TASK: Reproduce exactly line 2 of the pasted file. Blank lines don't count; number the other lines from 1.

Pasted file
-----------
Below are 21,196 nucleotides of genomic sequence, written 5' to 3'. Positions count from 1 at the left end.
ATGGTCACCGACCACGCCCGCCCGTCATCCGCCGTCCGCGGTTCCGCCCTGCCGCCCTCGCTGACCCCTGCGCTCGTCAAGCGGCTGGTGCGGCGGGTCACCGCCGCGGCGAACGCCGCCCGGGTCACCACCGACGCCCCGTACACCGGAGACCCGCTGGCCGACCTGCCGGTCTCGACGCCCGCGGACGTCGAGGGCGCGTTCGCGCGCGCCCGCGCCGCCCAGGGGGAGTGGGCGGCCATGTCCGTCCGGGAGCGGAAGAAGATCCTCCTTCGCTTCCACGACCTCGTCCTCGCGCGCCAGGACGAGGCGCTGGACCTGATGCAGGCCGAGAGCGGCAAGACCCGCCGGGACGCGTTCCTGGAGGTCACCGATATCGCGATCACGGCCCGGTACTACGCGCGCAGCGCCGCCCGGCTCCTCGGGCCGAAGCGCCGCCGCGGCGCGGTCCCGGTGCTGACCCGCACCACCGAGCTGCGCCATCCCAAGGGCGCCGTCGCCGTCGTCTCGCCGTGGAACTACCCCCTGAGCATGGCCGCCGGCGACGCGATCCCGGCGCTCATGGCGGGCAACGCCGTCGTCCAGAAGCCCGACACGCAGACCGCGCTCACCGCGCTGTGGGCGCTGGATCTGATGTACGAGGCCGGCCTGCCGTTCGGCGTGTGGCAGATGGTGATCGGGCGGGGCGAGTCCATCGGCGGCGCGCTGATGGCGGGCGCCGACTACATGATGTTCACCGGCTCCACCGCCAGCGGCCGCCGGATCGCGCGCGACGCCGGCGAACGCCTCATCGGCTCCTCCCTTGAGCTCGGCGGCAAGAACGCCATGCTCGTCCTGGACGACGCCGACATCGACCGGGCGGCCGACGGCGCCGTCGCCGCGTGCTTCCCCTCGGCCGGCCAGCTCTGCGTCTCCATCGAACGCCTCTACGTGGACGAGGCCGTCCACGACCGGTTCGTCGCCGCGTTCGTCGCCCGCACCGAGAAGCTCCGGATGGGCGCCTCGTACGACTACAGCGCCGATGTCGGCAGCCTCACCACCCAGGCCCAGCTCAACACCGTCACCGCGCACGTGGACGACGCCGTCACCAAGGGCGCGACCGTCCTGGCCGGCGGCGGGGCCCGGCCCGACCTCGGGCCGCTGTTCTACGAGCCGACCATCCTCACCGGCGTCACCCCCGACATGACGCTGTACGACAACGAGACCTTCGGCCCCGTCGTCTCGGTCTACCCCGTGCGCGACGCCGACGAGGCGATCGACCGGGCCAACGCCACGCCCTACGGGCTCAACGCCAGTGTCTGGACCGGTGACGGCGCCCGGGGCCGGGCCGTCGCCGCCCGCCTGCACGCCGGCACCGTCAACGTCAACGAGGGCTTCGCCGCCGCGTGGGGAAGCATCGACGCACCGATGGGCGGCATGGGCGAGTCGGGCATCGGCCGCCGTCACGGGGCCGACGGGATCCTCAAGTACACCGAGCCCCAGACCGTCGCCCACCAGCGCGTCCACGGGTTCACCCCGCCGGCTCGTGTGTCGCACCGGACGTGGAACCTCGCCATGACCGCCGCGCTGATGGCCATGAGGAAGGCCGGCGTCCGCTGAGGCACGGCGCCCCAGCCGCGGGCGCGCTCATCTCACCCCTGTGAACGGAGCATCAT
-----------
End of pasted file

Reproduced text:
ATGGTCACCGACCACGCCCGCCCGTCATCCGCCGTCCGCGGTTCCGCCCTGCCGCCCTCGCTGACCCCTGCGCTCGTCAAGCGGCTGGTGCGGCGGGTCACCGCCGCGGCGAACGCCGCCCGGGTCACCACCGACGCCCCGTACACCGGAGACCCGCTGGCCGACCTGCCGGTCTCGACGCCCGCGGACGTCGAGGGCGCGTTCGCGCGCGCCCGCGCCGCCCAGGGGGAGTGGGCGGCCATGTCCGTCCGGGAGCGGAAGAAGATCCTCCTTCGCTTCCACGACCTCGTCCTCGCGCGCCAGGACGAGGCGCTGGACCTGATGCAGGCCGAGAGCGGCAAGACCCGCCGGGACGCGTTCCTGGAGGTCACCGATATCGCGATCACGGCCCGGTACTACGCGCGCAGCGCCGCCCGGCTCCTCGGGCCGAAGCGCCGCCGCGGCGCGGTCCCGGTGCTGACCCGCACCACCGAGCTGCGCCATCCCAAGGGCGCCGTCGCCGTCGTCTCGCCGTGGAACTACCCCCTGAGCATGGCCGCCGGCGACGCGATCCCGGCGCTCATGGCGGGCAACGCCGTCGTCCAGAAGCCCGACACGCAGACCGCGCTCACCGCGCTGTGGGCGCTGGATCTGATGTACGAGGCCGGCCTGCCGTTCGGCGTGTGGCAGATGGTGATCGGGCGGGGCGAGTCCATCGGCGGCGCGCTGATGGCGGGCGCCGACTACATGATGTTCACCGGCTCCACCGCCAGCGGCCGCCGGATCGCGCGCGACGCCGGCGAACGCCTCATCGGCTCCTCCCTTGAGCTCGGCGGCAAGAACGCCATGCTCGTCCTGGACGACGCCGACATCGACCGGGCGGCCGACGGCGCCGTCGCCGCGTGCTTCCCCTCGGCCGGCCAGCTCTGCGTCTCCATCGAACGCCTCTACGTGGACGAGGCCGTCCACGACCGGTTCGTCGCCGCGTTCGTCGCCCGCACCGAGAAGCTCCGGATGGGCGCCTCGTACGACTACAGCGCCGATGTCGGCAGCCTCACCACCCAGGCCCAGCTCAACACCGTCACCGCGCACGTGGACGACGCCGTCACCAAGGGCGCGACCGTCCTGGCCGGCGGCGGGGCCCGGCCCGACCTCGGGCCGCTGTTCTACGAGCCGACCATCCTCACCGGCGTCACCCCCGACATGACGCTGTACGACAACGAGACCTTCGGCCCCGTCGTCTCGGTCTACCCCGTGCGCGACGCCGACGAGGCGATCGACCGGGCCAACGCCACGCCCTACGGGCTCAACGCCAGTGTCTGGACCGGTGACGGCGCCCGGGGCCGGGCCGTCGCCGCCCGCCTGCACGCCGGCACCGTCAACGTCAACGAGGGCTTCGCCGCCGCGTGGGGAAGCATCGACGCACCGATGGGCGGCATGGGCGAGTCGGGCATCGGCCGCCGTCACGGGGCCGACGGGATCCTCAAGTACACCGAGCCCCAGACCGTCGCCCACCAGCGCGTCCACGGGTTCACCCCGCCGGCTCGTGTGTCGCACCGGACGTGGAACCTCGCCATGACCGCCGCGCTGATGGCCATGAGGAAGGCCGGCGTCCGCTGAGGCACGGCGCCCCAGCCGCGGGCGCGCTCATCTCACCCCTGTGAACGGAGCATCAT